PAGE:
Best time up Kings in 2 years, 1 month & 8 days. Not that I’m keeping track.

Picture has nothing whatsoever to do with the story. Except maybe I’m jealous of how quickly Kevin could put out a forest fire while I’d be struggling to put out a lit match.
Fifth strong ride in a row. This is something I could get used to. I don’t remember how long it’s been since I’ve had a string of 5 good rides in a row. Seems like a very, very long time.

Just myself and Kevin this morning. No leg warmers, but it did get down to 51 at one point, causing us (briefly) to question that decision. 57 or so on Kings, and that was pretty close to perfect for climbing. I’d lowered my expectations before beginning the climb because, after all, just how long could this string continue? And my right leg still feels a bit done-in from pushing through those cramps at the end of Sunday’s ride. But, you just push on the pedals and go, right? One foot after the other.

Yes, it still sucks that I’m sounding like a steam engine and you literally cannot hear Kevin breathing at all. You can feel a bit sorry for yourself, wondering how much is left on the table just because you can’t get air. Making things a bit worse, I’d frozen the bottom third of my bottle, hoping to keep contents cool during the ride, but the 2/3rds I added this morning somehow managed to largely re-freeze!!! So I couldn’t get much water on as I climbed, and it seemed like I really wanted to drink. But, you just keep on going.

The timing points were beginning to become familiar again, a dramatic change from the past couple years where my gradual deterioration had made them (the timing points) irrelevant as I continued to enter new, ever-slower territory. But now, I feel like I’ve pretty much turned back the clock to just before my Essential Thrombocythemia diagnosis, just before I started taking the meds that reduce that all-important Hematocrit level the fueled Lance Armstrong’s victories via EPO.

How did I get to where I am today? Part of it is likely the weight I shed when I was off the bike for two months from the dual pelvic fracture. You’d think you’d gain weight, being off the bike, but my routine was so out of whack, my mental state so bad, I lost my appetite for food for a while. I thought I’d regain the weight, and in fact, even worked to try, but it’s pretty clear my body has created a new setpoint, about 8 pounds lighter than I was before. And equally true it’s a very healthy weight and not indicative of anything bad resulting from my mild bone marrow cancer. Curiously, a cancer-reformed body is what Lance Armstrong claimed reshaped him into a Tour de France winner. Just strange to think it too a serious fall on black ice to make me a better cyclist. A possible silver lining to what had otherwise become a very, very dark period in my life.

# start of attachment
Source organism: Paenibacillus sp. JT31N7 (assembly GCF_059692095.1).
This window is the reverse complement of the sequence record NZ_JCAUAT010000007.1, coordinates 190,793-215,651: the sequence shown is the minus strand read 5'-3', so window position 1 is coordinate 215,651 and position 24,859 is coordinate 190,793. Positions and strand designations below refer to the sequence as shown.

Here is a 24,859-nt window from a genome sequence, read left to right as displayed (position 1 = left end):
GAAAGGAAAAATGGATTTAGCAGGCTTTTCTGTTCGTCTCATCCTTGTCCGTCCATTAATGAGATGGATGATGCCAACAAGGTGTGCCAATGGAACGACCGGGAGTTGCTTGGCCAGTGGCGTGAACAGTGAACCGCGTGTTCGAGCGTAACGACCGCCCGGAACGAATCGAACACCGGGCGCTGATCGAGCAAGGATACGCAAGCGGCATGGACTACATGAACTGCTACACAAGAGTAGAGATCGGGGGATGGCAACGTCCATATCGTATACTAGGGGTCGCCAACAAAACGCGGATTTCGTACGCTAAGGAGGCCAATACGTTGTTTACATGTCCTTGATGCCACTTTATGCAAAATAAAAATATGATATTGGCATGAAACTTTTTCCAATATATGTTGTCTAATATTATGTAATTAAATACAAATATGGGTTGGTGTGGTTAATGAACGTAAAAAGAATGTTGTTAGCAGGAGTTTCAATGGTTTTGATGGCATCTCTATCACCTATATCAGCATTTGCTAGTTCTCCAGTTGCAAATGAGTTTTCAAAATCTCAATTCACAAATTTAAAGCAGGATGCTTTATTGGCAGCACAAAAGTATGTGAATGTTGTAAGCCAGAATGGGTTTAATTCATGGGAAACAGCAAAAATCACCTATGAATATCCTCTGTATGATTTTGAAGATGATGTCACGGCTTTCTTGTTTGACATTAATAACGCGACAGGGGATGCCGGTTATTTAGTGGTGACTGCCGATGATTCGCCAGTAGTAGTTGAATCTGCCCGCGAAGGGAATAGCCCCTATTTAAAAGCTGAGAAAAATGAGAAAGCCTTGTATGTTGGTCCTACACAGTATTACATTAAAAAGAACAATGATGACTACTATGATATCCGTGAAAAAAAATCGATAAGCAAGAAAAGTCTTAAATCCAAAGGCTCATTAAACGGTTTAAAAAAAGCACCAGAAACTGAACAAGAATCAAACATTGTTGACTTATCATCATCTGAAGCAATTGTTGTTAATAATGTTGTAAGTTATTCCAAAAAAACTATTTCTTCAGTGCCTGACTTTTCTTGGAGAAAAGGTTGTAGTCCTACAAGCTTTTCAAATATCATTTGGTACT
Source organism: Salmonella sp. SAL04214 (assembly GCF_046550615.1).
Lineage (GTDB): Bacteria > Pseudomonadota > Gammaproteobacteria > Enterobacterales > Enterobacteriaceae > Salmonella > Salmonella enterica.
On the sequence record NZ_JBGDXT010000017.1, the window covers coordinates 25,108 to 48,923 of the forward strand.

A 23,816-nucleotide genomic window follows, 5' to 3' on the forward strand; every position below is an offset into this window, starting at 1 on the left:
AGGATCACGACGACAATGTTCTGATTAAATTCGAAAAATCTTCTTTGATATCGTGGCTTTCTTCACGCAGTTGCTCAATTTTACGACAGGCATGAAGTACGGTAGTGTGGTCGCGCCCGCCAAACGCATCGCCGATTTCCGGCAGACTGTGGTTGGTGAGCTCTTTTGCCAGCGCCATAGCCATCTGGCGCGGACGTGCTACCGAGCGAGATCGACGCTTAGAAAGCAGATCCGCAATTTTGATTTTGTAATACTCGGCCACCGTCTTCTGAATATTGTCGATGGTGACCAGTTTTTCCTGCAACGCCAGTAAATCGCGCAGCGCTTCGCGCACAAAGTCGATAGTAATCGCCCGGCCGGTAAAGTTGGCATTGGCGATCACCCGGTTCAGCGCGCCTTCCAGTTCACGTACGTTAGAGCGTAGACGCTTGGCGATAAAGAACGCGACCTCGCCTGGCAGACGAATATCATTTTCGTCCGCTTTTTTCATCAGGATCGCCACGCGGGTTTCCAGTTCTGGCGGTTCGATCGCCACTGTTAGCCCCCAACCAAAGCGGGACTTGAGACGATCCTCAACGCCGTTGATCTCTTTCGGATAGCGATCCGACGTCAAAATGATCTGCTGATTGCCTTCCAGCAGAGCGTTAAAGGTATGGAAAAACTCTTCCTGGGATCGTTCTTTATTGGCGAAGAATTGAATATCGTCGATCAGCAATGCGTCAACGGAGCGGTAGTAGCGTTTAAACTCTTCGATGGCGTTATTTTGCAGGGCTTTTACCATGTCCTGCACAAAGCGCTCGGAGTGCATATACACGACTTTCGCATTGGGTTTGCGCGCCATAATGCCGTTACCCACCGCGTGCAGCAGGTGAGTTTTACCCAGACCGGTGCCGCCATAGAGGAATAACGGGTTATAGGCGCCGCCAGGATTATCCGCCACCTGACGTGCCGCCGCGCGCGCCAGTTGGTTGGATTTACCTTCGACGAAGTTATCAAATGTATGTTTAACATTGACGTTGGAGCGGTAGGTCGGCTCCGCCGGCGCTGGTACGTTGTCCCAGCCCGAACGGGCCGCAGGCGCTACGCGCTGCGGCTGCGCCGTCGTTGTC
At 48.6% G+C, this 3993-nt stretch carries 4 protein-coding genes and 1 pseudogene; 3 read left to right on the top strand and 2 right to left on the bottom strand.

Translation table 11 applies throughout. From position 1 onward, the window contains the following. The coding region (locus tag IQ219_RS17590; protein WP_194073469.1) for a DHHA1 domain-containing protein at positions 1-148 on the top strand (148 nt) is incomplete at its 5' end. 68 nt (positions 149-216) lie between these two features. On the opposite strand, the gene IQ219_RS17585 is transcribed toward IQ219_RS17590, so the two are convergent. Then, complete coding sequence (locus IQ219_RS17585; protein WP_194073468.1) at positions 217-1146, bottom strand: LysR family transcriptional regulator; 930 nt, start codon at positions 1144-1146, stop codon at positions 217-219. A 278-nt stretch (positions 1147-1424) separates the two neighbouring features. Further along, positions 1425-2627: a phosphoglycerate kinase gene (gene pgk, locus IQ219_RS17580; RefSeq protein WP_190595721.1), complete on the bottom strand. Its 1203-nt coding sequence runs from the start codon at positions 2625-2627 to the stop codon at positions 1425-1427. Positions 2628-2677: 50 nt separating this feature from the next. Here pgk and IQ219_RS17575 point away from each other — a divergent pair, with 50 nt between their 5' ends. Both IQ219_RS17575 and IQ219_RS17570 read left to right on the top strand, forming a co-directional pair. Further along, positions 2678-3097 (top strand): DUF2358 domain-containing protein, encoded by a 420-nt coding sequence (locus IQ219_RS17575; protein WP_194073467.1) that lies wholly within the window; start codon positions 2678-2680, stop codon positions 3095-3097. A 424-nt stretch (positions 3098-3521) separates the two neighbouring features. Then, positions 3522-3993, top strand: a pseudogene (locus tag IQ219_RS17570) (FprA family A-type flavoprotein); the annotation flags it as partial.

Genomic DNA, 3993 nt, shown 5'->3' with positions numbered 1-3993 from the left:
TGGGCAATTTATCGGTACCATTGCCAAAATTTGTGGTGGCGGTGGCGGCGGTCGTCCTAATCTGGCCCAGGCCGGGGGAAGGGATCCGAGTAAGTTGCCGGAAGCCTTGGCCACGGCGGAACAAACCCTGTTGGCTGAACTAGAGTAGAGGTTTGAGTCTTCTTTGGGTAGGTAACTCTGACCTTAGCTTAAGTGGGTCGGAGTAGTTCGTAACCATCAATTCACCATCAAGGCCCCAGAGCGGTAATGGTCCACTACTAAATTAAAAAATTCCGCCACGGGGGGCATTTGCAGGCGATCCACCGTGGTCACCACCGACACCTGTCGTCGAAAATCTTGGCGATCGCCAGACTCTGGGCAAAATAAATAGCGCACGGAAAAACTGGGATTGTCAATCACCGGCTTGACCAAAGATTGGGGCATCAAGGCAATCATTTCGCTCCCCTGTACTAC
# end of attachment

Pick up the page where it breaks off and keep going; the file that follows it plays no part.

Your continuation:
OK, back to the ride. No snake or rabbit or even hawk spottings today, just one banana slug trying to inch its way across Kings. We did the entire ride fog-free, seeing the very edge, almost touching it, as we made the left turn from 84 onto West Old LaHonda. Kevin’s riding pretty strongly again, but isn’t descending quite as fast as I’d like. He gets through the corners fine, perhaps even a bit better lines than I take, but his aero positioning needs some work and he doesn’t push it on the straightaways. He’s not quite the opportunistic rider I am, probably because he doesn’t need to be. It’s the weaker rider that has to make the most of everything presented. The stronger rider makes it known where it hurts.

So how long will it last? I don’t know. I’m sure there will be a few days coming up where I get a chance to “ride casual” at someone else’s pace. Can I get any faster? I think so. I shouldn’t jinx things, but I think I can get back into 28-something territory in the near future. Faster than that? I doubt it. The odds of me ever seeing a 27-something, much less 26-something, are likely several years in the past. I’ve got the will, I have the strength, but I don’t have the air, and without air, I’ve only got about three minutes of strong effort before I run out of gas. I have given some thought of pushing for something better, a stronger drug to free up my lungs, but there are risks that come with those drugs and I largely seem to be able to work around my limitations and still enjoy climbing.

One thing I have in my favor- I very rarely dream. Almost never. So I’m not haunted by the ghost of past version of myself, the climber I might have been. Not when I dream anyway. Maybe it’s worse that those things sometimes come to me when I’m wide awake. 🙂

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